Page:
Central Africans dream of bread and peace
December 24 2015 10:19 PM
People shop for their last minute Christmas decorations and gifts at a market in Bangui.
People shop for their last minute Christmas decorations and gifts at a market in Bangui.


By Jean-Pierre Campagne, AFP/Bangui

There are hopes that Sunday’s election can bring an end to brutal sectarian unrest in the Central African Republic – but many voters are also looking for a president who can improve their precarious daily lives.
Central Africa has been rocked by violence since a mainly Muslim rebellion overthrew longtime Christian leader Francois Bozize in 2013, and Sunday’s much-delayed election is seen as a potential fresh start for one of the poorest countries on Earth.
A pre-Christmas truce holds in the capital Bangui, where the city centre bustles with campaign motorcades as merchants peddle plastic Christmas trees and toys, many “made in China”.
“But I have no money for Christmas gifts for my kids,” said Meric in his boat on the banks of the city’s Ubangi River, where he tries to make a living extracting sand for the rare construction starting in the shattered capital.
The sole client at one stand eyes a big, blonde doll in a wedding dress for her daughter “but at 25,000 CFA francs (€40, $43) it’s too expensive”, she said, opting for a cheaper model at 8,000 CFA “which, before, would have cost no more than 5,000”.
Sales, meanwhile, are racking up for toy whistles, which at only 150 CFA suit many budgets.
Central Africans have an array of 30 presidential candidates to choose from – although only a handful have the cash to advertise on billboards or run motorcades.
“I just want some bread,” shouts one of several young men asked about the vote as they block a potholed road in Bangui’s Fatima neighbourhood.
Fatima lies at the entrance to flashpoint Muslim-majority district PK-5, stronghold of the machete-wielding Seleka fighters who have been locked in tit-for-tat violence with mainly Christian “anti-balaka” (anti-machete) fighters since Bozize’s overthrow.
But a neighbourhood truce appears to have taken hold here too in the run-up to Christmas, allowing cars to cross from Fatima into PK-5.
Anicet Georges Dologuele, a presidential frontrunner, made use of the lull to campaign in the heart of the enclave.
A non-Muslim, he ventured as far as the Baya Donguia neighbourhood where five people were gunned down by opponents of the electoral process earlier this month.
On Monday, electoral officials said voters had backed a referendum on a new constitution for the notoriously unstable former French colony, paving the way for Sunday’s parliamentary and presidential polls.
The resounding 93% support for the new constitution – which limits the president’s tenure to two terms and reins in armed militias – signaled just how many Central Africans are yearning for a return to normality.
Known to many by his initials AGD, banker and former premier Dologuele chose blue as his campaign colour, splashing it across everything from his cap and flowing robes to his huge election posters.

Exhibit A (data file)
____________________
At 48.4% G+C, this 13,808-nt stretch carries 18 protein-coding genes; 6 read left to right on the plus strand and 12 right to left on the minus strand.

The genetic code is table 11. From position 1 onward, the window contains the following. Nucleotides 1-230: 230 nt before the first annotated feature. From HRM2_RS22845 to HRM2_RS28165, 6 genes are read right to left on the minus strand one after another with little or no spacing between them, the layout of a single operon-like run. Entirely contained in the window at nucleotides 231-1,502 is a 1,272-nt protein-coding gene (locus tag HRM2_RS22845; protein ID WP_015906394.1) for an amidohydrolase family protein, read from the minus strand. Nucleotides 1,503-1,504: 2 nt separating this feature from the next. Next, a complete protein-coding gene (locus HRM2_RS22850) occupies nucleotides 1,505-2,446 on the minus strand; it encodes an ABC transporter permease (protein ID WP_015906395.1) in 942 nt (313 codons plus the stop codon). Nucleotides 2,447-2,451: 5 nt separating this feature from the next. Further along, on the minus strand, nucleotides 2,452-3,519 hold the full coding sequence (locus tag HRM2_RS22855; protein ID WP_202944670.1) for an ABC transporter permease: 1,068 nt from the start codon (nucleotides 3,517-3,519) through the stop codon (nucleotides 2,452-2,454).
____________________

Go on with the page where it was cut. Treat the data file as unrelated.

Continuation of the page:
“It’s the colour of peace that we all want,” said neighbourhood youth president Jean Charles Ngmamou Abdel Kader.
Dologuele’s emphasis on unity has found many supporters after a wave of unrest believed to have claimed thousands of lives.
“He’s a man of peace, he’s decisive,” said Brigitte, a Christian teacher who works nearby. “He reunites the people. He can rebuild.”
“And he’s never embezzled” public money, she said – an impressive achievement for someone seeking power in CAR, say voters.
“Swear to us, AGD, that you will give us – we who have been stigmatised for so long – the same rights as other Central Africans,” PK-5’s youth president shouted through a megaphone to crowds of Dologuele’s supporters. “Jobs and justice!”
Walking into the crowds, Dologuele assures his supporters that “at age 58, I have never held a weapon”.
And he spoke of his hopes for a return to better times in PK-5 – a thriving commercial and entertainment hub before the conflict where, as a boy, he came to “dance, watch movies and play cards”.
In the nearby “92” neighbourhood, dozens of children waited at a football pitch under the scorching sun to see another presidential frontrunner, evangelical preacher Theodore Kapou.
Kapou’s candidacy is “motivated by a call from God”, one of his parishioners said. “It’s a mission, we need to liberate the population.”
Karim Meckassoua, another prominent presidential hopeful, went with a slightly more cautious motto: “Pathways of hope.”
Martin Ziguele, another frontrunner who has been disparagingly labelled by other candidates as the favourite of former colonial power France, chose the upbeat slogan “United, we will win”.
Jenny, a waitress at the New Texas bar in the Lakouanga neighbourhood at the end of two newly paved streets and near a banner vaunting the merits of Ziguele, still “likes Bozize”, who is banned from running, but said that she just hopes the winner improves life for all.
In the few days left before the vote, “I will go to the cathedral to ask God to bless my country. No more weapons, no more tears, a country in peace where people can eat”.



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